Microsoft Will Replace 3D Touch With Pre-Touch Sensitive Displays?
Apple’s 3D Touch force is the current sensation and is hugely popular with iPhone fans. To survive the competition, rival Microsoft is experimenting with Pre-Touch technology that eliminates the need of touch. The Redmond tech giant is trying to build a pre-touch sensing technology that functions like Samsung’s Air command functionality.Advertisement
The new technology under construction finds a new way of helping users interact with their phones without touching its screen but by hovering your fingers over it. It is the same technology used by Samsung with its Air Command functionality as integrated in stylus-equipped Note devices. Holding the S-Pen stylus above the display will help fetch desired results on the screen.
Unlike the stylus S-pen technology, Microsoft is working a way out to achieve similar results with fingers. The technology uses grip-detection and above-screen features to fetch desired results. An ideal example would be a video player app that helps to detect your fingers when they are approaching the screen. This will automatically turn the screen on and activate its control buttons.
The technology is intelligently developed to ensure useful usability improvements. It uses embedded algorithms that allow detecting users holding the device in one hand. The software is built in a way to manifest specified modified controls that enable easier thumb access.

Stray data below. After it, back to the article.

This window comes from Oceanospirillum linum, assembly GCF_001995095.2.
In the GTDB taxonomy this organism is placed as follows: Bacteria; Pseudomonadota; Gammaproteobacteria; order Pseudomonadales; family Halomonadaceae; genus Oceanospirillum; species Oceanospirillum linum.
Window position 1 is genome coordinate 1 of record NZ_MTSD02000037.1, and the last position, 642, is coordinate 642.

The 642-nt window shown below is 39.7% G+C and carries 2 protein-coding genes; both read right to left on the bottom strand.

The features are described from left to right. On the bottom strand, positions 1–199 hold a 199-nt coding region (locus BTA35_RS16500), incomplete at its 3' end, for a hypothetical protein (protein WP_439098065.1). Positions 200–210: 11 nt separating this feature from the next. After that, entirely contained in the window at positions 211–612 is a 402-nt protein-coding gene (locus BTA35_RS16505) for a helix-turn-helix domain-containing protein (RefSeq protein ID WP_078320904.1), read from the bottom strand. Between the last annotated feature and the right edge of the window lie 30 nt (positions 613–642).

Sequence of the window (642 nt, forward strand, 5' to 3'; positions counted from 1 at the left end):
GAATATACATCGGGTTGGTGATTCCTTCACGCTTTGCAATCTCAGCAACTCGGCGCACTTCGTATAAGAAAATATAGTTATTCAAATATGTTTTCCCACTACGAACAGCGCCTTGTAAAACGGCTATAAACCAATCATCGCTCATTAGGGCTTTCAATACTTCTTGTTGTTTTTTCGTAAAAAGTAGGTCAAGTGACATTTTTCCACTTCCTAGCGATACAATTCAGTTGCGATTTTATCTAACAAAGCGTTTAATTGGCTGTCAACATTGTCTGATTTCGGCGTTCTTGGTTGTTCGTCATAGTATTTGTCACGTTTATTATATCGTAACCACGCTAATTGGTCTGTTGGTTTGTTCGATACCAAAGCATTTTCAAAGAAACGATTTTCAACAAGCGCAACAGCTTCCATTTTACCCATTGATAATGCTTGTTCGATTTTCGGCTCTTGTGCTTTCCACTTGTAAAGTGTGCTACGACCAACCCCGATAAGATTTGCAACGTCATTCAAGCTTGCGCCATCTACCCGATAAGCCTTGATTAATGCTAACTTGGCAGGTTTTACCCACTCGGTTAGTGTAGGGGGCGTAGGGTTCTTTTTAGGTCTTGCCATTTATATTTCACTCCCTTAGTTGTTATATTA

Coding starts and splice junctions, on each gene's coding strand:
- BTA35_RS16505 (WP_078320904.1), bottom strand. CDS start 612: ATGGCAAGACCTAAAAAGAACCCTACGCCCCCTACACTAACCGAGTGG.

Likewise, the controls will automatically change when the user approaches with a second hand, trying to accommodate the other fingers. Without touching the smartphone screen, users can hover their fingers over the digits to generate highlighted results, reports Phone Arena.
When 3D Touch was introduced by apple, it was described as the next generation of multi touch. The underlying technology helps to sense the pressure applied on the display. There are several multi-touch gestures like pinch, tap, swipe, peek and pop. With the 3D Touch technology, an iPhone is able to respond to subtle touches, explains Apple.
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